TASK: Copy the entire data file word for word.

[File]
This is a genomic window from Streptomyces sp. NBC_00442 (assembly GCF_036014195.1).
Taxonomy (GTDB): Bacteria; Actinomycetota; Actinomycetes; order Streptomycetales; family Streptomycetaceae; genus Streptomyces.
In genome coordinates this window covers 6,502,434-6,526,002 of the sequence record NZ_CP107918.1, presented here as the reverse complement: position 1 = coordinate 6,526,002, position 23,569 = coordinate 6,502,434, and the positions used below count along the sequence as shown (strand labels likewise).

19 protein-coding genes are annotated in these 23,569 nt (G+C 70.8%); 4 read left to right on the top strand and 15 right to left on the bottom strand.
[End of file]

This is a genomic window from Streptomyces sp. NBC_00442 (assembly GCF_036014195.1).
Taxonomy (GTDB): Bacteria; Actinomycetota; Actinomycetes; order Streptomycetales; family Streptomycetaceae; genus Streptomyces.
In genome coordinates this window covers 6,502,434-6,526,002 of the sequence record NZ_CP107918.1, presented here as the reverse complement: position 1 = coordinate 6,526,002, position 23,569 = coordinate 6,502,434, and the positions used below count along the sequence as shown (strand labels likewise).

19 protein-coding genes are annotated in these 23,569 nt (G+C 70.8%); 4 read left to right on the top strand and 15 right to left on the bottom strand.